Flight nurses are RNs who are specially trained to provide medical care to critical patients as they transport them via helicopter or aircraft to a hospital or medical center that is best equipped to care for their specialized needs. A flight nurse, also known as a transport nurse, works as part of a team that may include flight physicians, medics, and other medical providers. Flight nurses work in both civilian and military environments.
If you enjoy nursing and helping others, work well under pressure, and can work closely with others in a dynamic environment, a career as a flight nurse may be a great fit. These steps can help you start on your path to an exciting new career:
Flight nurses treat critically injured or ill patients in an unstable environment. Often, a flight nurse’s patients have undergone severe trauma that requires fast transport from an accident scene to a medical facility, or quick transport from one medical center to another.
During transport, flight nurses stabilize patients as much as possible, administer emergency care, and prepare patients for treatment. Basic duties include starting IVs, providing medication, and performing advanced resuscitation techniques, such as CPR.
If a patient needs a life-saving treatment that is not available at the original facility, he or she may be transported to a larger medical center. In these situations, flight nurses work with the medical team at the receiving facility. The nurse may help prepare the patient for treatment, as well as prepare case notes and patient files.
Day-to-day duties of a flight nurse also include daily aircraft and equipment checks, cleaning on-call rooms, checking expiration dates of medication, and ensuring the aircraft is ready for patients.
2. Earn a nursing degree
In order to practice as a flight nurse you will first need to earn a degree in nursing. You may qualify for the National Council Licensure Examination for Registered Nurses (NCLEX-RN) by earning an Associate of Science in Nursing (ASN, or ADN) or a Bachelor’s of Science in Nursing (BSN).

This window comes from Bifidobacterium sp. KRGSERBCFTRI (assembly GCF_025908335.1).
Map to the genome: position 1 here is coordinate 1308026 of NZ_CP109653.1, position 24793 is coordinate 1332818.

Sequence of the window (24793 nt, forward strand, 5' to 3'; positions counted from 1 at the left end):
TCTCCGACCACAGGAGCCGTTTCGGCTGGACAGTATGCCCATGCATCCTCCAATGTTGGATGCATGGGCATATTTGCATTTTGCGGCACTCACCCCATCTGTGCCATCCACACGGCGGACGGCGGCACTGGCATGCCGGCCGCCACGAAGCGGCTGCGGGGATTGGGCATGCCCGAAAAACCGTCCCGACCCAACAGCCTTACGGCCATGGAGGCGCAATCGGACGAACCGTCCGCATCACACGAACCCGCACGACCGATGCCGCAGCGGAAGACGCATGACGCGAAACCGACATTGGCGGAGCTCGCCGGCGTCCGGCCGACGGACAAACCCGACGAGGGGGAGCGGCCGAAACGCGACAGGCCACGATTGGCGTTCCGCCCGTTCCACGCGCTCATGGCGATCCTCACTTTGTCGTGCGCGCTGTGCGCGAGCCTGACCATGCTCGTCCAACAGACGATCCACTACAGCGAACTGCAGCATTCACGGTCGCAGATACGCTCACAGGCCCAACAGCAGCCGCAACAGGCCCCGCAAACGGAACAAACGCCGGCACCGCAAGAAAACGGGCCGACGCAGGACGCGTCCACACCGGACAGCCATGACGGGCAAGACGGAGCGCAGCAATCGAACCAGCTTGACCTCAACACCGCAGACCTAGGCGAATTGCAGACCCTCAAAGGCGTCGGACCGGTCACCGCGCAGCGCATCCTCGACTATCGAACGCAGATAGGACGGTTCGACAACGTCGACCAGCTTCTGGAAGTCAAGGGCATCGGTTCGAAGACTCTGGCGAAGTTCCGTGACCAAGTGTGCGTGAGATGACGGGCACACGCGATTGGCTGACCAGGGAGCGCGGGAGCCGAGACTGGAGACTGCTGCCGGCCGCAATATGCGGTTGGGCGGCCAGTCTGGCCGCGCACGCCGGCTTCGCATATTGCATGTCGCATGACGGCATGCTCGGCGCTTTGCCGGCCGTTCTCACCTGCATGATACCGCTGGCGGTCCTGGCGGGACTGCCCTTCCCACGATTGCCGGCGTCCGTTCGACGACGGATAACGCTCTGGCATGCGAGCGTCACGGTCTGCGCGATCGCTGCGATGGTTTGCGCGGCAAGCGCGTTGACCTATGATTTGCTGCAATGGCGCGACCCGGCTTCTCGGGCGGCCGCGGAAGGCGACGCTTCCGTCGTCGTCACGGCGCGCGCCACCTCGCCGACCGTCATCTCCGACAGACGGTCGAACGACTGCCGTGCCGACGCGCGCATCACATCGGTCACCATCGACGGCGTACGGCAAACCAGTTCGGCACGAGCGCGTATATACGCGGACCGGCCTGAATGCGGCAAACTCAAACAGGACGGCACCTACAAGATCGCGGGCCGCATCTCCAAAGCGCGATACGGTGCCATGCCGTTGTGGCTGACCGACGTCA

Herzing University offers a variety of pathways to nursing for interested students:
For paramedics: Paramedic to BSN option. Your professional experience as a paramedic or EMT can provide added value to a career as a flight nurse.
Program availability varies by campus.
3. Pass the NCLEX-RN exam and become an RN
In order to officially become a registered nurse you will need to sit for and pass the NCLEX-RN exam. This is a standardized test that state regulatory boards use to determine if students are ready to become licensed nurses.
Once you pass the exam and meet the board of nursing requirements in your state, you’re ready to start applying for jobs.
4. Gain hands-on nursing experience
Employers may be seeking applicants with a few years of experience in the ICU or ER. Working in these areas or a trauma unit can help provide aspiring flight nurses the knowledge needed to triage patients and manage a fast-changing flow of patients with a variety of care needs. Familiarity with basic aspects of navigation and flight can also prove helpful.
Certification is not currently required for flight nurses, but it can help increase your earning potential and help you stay competitive in the job market. You can demonstrate your competence in flight nursing by becoming a certified flight registered nurse (CFRN) from the Board of Certification for Emergency Nursing (BCEN).
Currently, you do not need a master’s degree to become a flight nurse; however, it can help improve your salary and earning potential.
How much can a flight nurse make?
According to 2018 data from the Bureau of Labor Statistics, the average annual wage for RNs was $75,510 per year ($36.30 per hour).* National averages do not typically reflect entry-level positions. Flight nurse salaries vary based on many factors including your experience, your employer, geographic area of work, and level of education.
5. Prepare to launch your career as a flight nurse
As a flight nurse, you have a unique opportunity to comfort those in distress and make a dramatic impact on their life and care. If you enjoy the medical field, work well under extreme pressure, and enjoy an adrenaline rush, a flight nurse may be a great career. Learn more by talking with one of Herzing’s advisors about our nursing programs today.
* Bureau of Labor Statistics (BLS), U.S. Department of Labor, Occupational Outlook Handbook 2020. BLS estimates do not represent entry-level wages and/or salaries. Multiple factors, including prior experience, age, geography market in which you want to work and degree field, will affect career outcomes and earnings. Herzing neither represents that its graduates will earn the average salaries calculated by BLS for a particular job nor guarantees that graduation from its program will result in a job, promotion, salary increase or other career growth.